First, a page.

At this point it should be fairly clear that there's overlap between the Sads and the Rabids; that it's remarkably easy to tar them all with a single brush; that there are incentives for the more reasonable voices and arguments to just sort of go along with the extremists; and that this is a perfect example of a cause growing away from its founding ideals.

Now we go to the other side of the fence. At the more sensible, civil end of things, we have George R.R. Martin and a host of other voices. Martin's taken about a week out of his life to write about this stuff, give historical background, and engage point-by-point with Correia. At the more vicious and radical end, we've got people like Teresa Nielsen Hayden, an editor at Tor - and she's got plenty of company. This side of things includes folks who want 'No Award' to sweep every category at this year's Hugos.

So who came out of this looking good? Not many. Having read what I've read on both sides, and changed my mind more than once as more facts came in, I'd say Martin, Correia to some extent, Torgerson to some extent, Jim C. Hines (always a class act), Mary Robinette Kowal (who's led a movement for writers to buy voting memberships for people on both sides who want in on the debate where it matters) and a guy named Mike Glyer who's been doing SFF news and faithfully linking to editorials on both sides for the duration of the fight.

Nutshell time: a bunch of someones hijacked the science fiction and fantasy field, some to make a point, others to make a buck. The backlash is overkill. The lines are drawn and nobody knows what happens next. The pipe dream is that the quickly rising numbers of voting members will actually read the nominated works and make informed decisions based on quality rather than ideology.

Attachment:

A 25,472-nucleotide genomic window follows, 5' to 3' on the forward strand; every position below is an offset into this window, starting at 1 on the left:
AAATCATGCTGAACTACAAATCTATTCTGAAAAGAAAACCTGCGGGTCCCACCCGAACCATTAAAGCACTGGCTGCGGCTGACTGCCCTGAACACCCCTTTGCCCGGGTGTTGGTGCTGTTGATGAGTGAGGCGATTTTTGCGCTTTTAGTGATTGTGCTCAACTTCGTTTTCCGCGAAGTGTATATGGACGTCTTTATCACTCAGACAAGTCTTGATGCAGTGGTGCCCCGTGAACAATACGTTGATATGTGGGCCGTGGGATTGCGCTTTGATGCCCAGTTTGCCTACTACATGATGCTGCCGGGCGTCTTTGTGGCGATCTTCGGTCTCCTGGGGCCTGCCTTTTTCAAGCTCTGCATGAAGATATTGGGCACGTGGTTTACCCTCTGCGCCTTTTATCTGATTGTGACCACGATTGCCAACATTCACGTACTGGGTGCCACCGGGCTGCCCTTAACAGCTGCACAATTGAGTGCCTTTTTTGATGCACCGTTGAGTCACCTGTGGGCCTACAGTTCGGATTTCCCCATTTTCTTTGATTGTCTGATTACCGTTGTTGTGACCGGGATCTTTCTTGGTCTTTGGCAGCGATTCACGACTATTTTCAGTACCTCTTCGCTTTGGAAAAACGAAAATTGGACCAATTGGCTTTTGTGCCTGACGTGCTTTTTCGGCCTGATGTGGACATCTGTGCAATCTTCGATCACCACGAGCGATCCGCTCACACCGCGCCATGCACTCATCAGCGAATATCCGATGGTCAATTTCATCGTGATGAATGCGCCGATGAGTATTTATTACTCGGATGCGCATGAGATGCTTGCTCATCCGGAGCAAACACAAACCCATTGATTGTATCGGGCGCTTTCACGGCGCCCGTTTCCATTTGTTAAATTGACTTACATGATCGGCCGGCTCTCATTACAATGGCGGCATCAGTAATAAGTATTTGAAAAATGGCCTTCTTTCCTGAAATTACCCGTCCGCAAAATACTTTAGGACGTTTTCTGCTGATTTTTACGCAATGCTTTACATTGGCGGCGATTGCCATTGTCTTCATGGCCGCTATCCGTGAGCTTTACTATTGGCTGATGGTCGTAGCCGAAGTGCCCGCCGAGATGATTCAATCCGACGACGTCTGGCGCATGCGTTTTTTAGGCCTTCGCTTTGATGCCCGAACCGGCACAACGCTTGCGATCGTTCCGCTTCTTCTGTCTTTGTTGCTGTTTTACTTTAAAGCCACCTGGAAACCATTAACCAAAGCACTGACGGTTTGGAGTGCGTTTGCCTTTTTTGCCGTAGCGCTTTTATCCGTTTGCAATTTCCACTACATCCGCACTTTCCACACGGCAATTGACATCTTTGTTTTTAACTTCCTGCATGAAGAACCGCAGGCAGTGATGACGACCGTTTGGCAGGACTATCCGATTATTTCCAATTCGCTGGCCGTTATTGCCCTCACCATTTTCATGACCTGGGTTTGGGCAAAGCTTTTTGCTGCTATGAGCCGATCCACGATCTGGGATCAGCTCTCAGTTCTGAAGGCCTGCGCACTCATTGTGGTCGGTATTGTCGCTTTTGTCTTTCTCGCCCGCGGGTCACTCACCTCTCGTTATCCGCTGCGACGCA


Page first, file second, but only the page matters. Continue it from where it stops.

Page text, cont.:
Part 2: Further reading

file770 - Mike Glyer's SFF publishing news aggregator, with links to, and quotes from, a ton of arguments on both sides. Includes lots of links comparing the 2015 finalists with both puppy slates, reviews of the actual works in question, etc.
Jim C. Hines' blog

Not A Blog - George R.R. Martin's LiveJournal. The last week's worth of posts are required reading for understanding Puppygate/Pupfail. Martin happily shreds arguments from both sides, and addresses plenty of the 'proposed solutions' - all of which suck to one extent or another.
Making Light - The Nielsen-Haydens' blog/side. There's some nasty stuff in here.
Whatever - John Scalzi's blog

'Sad Puppies'
Monster Hunter Nation - Larry Correia's blog/site.
Brad Torgersen's WordPress

'Rabid Puppies'
Vox Popoli - Brace yourself.